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French Debate Extending Ban On Muslim Headscarf


In France, there's a long-running debate over the Muslim headscarf. Some people say it doesn't fit in France's secular society. But other people say that kind of talk conflates the veil with the real problem of Islamist radicalism. The latest uproar started over a school field trip. Here's NPR's Eleanor Beardsley.

ELEANOR BEARDSLEY, BYLINE: The fifth-graders had just taken their seats inside the regional parliament of Burgundy in eastern France when Julien Odoul, a member of the far-right National Rally party, began to call for a woman in the audience to remove her veil.


JULIEN ODOUL: (Speaking French).

BEARDSLEY: "Madame has the right to wear it at home, but not here in a democratic institution in this secular republic," he said. Odoul called the scarf a statement of political Islam and an insult to all the women trying to escape Islamist subjugation.


ODOUL: (Speaking French).


BEARDSLEY: Other members of the parliament were outraged by Odoul's actions, and the video of the uproar went viral. So did the picture of a little boy crying on his veiled mother's shoulder. Odoul's behavior has been unanimously condemned, but the underlying angst he expressed over the veil is shared by many French people. Education Minister Jean-Michel Blanquer said incidents like this should be handled differently in the future.


JEAN-MICHEL BLANQUER: (Through interpreter) We should be able to have a civil conversation to tell the mother we prefer she not wear the veil.

BEARDSLEY: A reporter asked the minister why Muslim women should not wear their veils.


BLANQUER: Because the veil is not acceptable in our society. It's not forbidden, but it's not something to encourage because of what it says about the feminine condition, which is not in conformity with our values.

BEARDSLEY: There's some tension in France after a radicalized Paris police employee stabbed and killed four of his colleagues last month. There are those who link the veil to extremism. Nadine Morano, a leading member of the mainstream conservative party, said tougher measures are needed.


NADINE MORANO: (Speaking French).

BEARDSLEY: "I'm in favor of completely banning the veil in public," she said. "It's a tool of communication, and we have to disarm radical Islam." A bill banning mothers who accompany school outings from wearing the headscarf was just proposed in the Senate. Current law says teachers and students can't wear ostentatious religious symbols in public schools, but it says nothing about parents.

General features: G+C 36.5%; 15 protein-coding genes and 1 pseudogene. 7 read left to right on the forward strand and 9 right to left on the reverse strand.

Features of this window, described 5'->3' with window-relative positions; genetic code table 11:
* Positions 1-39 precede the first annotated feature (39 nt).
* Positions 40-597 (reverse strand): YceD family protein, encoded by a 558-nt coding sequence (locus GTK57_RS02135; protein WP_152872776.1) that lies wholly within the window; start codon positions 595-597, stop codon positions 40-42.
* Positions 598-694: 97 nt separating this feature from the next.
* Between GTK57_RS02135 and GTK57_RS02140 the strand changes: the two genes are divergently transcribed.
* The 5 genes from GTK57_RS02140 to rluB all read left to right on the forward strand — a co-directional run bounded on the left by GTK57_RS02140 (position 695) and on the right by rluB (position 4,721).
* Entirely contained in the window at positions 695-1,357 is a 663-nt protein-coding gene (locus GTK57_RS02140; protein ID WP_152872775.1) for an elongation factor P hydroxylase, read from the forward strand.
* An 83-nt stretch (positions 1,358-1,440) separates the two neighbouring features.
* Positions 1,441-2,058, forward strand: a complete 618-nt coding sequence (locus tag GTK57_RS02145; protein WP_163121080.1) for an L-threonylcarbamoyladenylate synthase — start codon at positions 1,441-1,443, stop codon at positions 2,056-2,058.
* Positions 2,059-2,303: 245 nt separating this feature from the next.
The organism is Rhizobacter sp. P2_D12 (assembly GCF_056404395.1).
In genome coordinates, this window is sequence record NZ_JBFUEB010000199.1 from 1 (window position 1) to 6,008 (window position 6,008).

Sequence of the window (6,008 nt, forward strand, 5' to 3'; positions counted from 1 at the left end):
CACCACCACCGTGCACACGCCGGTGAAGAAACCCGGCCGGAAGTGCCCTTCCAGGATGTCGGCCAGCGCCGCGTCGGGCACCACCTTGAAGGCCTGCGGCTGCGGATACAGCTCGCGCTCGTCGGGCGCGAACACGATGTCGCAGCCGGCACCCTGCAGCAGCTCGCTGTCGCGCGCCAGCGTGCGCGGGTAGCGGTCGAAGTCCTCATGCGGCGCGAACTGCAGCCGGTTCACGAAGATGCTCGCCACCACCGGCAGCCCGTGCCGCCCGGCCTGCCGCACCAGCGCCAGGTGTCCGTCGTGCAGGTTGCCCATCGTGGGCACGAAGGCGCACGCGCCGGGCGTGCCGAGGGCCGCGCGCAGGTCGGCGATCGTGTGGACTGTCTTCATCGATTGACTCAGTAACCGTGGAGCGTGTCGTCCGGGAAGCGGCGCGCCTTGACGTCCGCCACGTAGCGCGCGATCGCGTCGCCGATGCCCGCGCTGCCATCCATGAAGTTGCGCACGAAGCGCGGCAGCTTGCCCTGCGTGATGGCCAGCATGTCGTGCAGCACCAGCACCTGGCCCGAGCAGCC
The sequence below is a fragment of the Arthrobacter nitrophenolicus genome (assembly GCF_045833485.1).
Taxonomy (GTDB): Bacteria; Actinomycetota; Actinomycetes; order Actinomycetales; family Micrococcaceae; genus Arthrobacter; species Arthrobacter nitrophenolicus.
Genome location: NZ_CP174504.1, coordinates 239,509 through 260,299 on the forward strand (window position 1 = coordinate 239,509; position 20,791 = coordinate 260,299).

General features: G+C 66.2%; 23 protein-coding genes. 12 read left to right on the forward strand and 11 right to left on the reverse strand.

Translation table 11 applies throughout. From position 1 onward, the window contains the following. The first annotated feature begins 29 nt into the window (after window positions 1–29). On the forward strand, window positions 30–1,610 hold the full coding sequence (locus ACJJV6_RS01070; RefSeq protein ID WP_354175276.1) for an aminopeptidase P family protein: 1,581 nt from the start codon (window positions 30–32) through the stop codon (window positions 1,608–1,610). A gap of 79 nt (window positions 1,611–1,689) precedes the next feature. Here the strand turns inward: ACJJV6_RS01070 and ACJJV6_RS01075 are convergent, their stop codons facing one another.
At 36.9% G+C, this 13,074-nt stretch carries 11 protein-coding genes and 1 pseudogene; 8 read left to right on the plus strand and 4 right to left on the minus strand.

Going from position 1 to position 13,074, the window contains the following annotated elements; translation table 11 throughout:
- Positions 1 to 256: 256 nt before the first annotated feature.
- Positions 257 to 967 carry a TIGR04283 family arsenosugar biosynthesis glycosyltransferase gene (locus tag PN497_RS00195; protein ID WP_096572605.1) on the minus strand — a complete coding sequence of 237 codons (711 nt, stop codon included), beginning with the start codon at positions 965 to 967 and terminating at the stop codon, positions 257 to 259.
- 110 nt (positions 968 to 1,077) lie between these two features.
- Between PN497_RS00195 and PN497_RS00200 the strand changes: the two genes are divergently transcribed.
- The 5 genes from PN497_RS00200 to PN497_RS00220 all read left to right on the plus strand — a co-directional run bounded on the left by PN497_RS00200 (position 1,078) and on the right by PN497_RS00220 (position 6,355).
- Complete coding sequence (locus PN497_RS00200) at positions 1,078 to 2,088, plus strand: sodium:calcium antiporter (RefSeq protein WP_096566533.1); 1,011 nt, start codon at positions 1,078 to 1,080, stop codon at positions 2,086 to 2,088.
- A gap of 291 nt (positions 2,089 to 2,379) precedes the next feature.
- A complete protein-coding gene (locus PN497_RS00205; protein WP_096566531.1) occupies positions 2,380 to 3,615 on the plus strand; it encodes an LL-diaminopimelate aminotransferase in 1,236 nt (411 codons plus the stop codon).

Yasser Louati is head of the Justice and Liberties for All Committee. He says the hysteria over the veil is due to the fact that many French people believe Muslim women are forced to wear it by male members of their family.

YASSER LOUATI: These women are stuck between two choices. They are either victims, or they are culprits daring to show their religious affiliation. France again is in a never-ending debate because it cannot accept the rising visibility of Muslims.



BEARDSLEY: Last weekend, thousands of non-Muslims and Muslims like Samira Kader took to the streets of Paris to protest what they say is rising Islamophobia and the marginalization of women wearing the veil.


SAMIRA KADER: (Through interpreter) When you wear a veil, you can't choose the job you want, and you can have trouble taking your kid to school. And at any moment, you have to be ready to be singled out.

BEARDSLEY: Secularism was enacted in France in 1905 to keep the powerful Catholic Church out of state affairs. But secularism now means more, says former Belgian senator Alain Destexhe.

ALAIN DESTEXHE: When you live in France, you have to adapt not only to French law but also to some extent to French customs. There is a feeling in France, but also Belgium, that more and more Muslim people are not really integrated in French society. So the problem is not only the scarf. The scarf is only the symbol.

BEARDSLEY: Destexhe says it's a symbol of those who push for separate swimming pool hours for men and women and protest the teaching of evolution in schools.

UNIDENTIFIED CHILD: (Speaking French).

BEARDSLEY: In the northern suburbs of Paris, Djamila Fliti is picking up her granddaughter at kindergarten. Dressed in jeans and a veil, Fliti says she's disgusted to see this debate still going on. Twenty years ago, she was told she couldn't go on her daughter's class trip because of her religious veil.

DJAMILA FLITI: (Through interpreter) Where is the republic? I'm French, but sometimes I don't feel integrated into this society simply because I wear a headscarf.

BEARDSLEY: Fliti says she fought her exclusion and won, and she accompanied her daughter's class trip that day to a Christmas market. Eleanor Beardsley, NPR News, Paris.

(SOUNDBITE OF MUSIC) Transcript provided by NPR, Copyright NPR.

Eleanor Beardsley began reporting from France for NPR in 2004 as a freelance journalist, following all aspects of French society, politics, economics, culture and gastronomy. Since then, she has steadily worked her way to becoming an integral part of the NPR Europe reporting team.
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